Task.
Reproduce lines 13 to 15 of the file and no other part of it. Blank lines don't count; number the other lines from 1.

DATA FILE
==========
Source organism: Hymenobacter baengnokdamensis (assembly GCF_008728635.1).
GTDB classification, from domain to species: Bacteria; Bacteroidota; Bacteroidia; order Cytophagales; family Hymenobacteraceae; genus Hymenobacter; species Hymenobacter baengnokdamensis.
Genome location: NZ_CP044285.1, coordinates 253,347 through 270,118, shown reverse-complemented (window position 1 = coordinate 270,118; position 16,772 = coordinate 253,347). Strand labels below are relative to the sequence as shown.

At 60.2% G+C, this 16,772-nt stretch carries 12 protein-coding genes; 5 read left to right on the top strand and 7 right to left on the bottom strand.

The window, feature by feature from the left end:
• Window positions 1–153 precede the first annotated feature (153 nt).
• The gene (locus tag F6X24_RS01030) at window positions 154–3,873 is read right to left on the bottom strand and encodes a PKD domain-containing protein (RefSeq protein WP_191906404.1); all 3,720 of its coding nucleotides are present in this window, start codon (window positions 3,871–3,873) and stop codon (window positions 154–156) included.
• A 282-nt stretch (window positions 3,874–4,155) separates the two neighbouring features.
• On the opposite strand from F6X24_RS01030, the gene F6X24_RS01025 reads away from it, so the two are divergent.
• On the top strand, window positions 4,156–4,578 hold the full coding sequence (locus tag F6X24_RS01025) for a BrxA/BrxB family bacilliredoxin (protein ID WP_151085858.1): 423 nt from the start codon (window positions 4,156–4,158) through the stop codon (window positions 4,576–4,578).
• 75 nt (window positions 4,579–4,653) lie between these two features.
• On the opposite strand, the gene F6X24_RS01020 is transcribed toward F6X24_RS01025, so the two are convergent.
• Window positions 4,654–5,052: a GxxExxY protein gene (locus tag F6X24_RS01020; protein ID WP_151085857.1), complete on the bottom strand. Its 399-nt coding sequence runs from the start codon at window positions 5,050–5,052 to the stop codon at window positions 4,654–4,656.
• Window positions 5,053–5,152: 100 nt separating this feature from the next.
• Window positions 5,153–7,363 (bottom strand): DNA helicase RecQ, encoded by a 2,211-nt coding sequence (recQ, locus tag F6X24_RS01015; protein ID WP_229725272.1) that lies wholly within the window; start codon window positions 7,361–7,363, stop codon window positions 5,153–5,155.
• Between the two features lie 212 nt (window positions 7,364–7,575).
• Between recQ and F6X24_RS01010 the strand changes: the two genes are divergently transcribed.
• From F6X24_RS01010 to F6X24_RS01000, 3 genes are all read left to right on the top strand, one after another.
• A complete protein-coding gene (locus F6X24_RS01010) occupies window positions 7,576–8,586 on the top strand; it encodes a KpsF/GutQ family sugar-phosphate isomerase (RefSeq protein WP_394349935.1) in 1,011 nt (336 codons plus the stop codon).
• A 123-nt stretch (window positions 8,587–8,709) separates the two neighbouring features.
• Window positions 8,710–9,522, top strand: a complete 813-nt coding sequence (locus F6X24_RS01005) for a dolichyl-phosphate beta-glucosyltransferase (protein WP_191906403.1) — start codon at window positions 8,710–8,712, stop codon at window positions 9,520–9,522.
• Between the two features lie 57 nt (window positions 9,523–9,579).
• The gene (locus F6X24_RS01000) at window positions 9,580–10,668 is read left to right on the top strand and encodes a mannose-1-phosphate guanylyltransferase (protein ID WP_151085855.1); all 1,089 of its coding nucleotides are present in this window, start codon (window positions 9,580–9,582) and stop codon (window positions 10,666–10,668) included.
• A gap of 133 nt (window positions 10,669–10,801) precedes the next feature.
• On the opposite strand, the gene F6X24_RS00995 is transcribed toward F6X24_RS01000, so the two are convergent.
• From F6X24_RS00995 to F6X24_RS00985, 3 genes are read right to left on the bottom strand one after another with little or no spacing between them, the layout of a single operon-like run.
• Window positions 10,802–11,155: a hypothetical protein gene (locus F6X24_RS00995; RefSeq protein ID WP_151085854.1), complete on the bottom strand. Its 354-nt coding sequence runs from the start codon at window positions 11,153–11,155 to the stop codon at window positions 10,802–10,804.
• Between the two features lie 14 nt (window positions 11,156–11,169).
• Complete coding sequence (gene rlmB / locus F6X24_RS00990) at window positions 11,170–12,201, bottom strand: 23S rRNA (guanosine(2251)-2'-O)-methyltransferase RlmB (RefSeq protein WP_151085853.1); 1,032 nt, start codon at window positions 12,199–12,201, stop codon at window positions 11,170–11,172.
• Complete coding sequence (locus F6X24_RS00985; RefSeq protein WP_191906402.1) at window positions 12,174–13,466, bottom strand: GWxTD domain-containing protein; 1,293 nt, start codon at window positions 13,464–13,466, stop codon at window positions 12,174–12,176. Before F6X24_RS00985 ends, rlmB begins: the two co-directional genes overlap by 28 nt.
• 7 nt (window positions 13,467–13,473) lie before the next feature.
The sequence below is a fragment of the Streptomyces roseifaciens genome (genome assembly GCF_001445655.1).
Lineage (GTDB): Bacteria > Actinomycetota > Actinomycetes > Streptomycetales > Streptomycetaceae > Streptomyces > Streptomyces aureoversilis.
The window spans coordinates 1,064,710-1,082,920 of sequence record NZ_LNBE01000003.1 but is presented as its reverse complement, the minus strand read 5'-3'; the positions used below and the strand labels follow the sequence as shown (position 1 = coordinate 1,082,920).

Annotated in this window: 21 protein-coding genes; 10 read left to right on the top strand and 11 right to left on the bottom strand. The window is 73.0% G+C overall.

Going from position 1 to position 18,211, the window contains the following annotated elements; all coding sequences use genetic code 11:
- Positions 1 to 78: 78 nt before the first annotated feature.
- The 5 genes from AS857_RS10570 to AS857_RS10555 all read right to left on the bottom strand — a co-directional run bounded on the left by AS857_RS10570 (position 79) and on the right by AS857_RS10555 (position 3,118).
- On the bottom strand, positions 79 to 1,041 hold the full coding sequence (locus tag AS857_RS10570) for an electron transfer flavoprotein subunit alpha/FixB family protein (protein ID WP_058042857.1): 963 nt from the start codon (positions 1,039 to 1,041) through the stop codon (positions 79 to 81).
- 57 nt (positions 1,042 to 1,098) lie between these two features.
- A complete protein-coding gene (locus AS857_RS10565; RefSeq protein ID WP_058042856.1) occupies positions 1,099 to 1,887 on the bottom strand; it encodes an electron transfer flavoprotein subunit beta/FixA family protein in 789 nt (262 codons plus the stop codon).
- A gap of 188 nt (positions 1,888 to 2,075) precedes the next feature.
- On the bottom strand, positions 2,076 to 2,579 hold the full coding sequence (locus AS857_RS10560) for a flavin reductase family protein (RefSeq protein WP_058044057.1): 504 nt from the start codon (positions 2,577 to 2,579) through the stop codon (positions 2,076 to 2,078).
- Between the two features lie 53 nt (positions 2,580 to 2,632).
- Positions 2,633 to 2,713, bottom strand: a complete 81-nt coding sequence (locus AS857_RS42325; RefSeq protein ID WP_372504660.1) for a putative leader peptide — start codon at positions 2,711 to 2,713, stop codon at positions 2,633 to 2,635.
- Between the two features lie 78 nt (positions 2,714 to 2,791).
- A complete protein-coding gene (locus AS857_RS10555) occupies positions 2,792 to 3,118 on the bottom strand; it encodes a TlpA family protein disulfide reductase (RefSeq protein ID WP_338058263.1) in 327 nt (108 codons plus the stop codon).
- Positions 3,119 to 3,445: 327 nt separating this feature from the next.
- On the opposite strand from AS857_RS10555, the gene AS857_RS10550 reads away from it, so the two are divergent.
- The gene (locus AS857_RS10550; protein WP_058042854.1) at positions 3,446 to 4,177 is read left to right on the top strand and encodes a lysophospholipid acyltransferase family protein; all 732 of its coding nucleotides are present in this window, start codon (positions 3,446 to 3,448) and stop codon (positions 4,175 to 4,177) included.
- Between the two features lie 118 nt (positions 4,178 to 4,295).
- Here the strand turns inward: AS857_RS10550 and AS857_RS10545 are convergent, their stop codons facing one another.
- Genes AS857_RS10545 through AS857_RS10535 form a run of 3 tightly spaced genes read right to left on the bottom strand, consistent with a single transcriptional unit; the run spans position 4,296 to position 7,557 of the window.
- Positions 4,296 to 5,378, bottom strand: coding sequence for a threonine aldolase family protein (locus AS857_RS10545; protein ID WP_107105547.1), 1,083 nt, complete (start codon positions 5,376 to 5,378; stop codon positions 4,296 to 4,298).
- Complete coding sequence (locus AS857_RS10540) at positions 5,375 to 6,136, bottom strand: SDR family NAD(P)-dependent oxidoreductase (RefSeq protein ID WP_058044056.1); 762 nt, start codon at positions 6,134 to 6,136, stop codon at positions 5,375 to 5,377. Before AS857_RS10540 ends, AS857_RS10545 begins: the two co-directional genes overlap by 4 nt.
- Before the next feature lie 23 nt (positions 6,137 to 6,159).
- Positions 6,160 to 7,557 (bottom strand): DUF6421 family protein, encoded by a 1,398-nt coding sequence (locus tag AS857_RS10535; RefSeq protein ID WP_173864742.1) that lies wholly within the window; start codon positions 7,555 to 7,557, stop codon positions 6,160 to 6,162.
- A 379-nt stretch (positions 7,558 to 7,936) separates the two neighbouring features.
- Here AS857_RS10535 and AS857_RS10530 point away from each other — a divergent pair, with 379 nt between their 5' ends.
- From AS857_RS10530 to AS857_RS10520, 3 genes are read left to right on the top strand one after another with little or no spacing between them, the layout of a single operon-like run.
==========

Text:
• Window positions 4,654–5,052: a GxxExxY protein gene (locus tag F6X24_RS01020; protein ID WP_151085857.1), complete on the bottom strand. Its 399-nt coding sequence runs from the start codon at window positions 5,050–5,052 to the stop codon at window positions 4,654–4,656.
• Window positions 5,053–5,152: 100 nt separating this feature from the next.
• Window positions 5,153–7,363 (bottom strand): DNA helicase RecQ, encoded by a 2,211-nt coding sequence (recQ, locus tag F6X24_RS01015; protein ID WP_229725272.1) that lies wholly within the window; start codon window positions 7,361–7,363, stop codon window positions 5,153–5,155.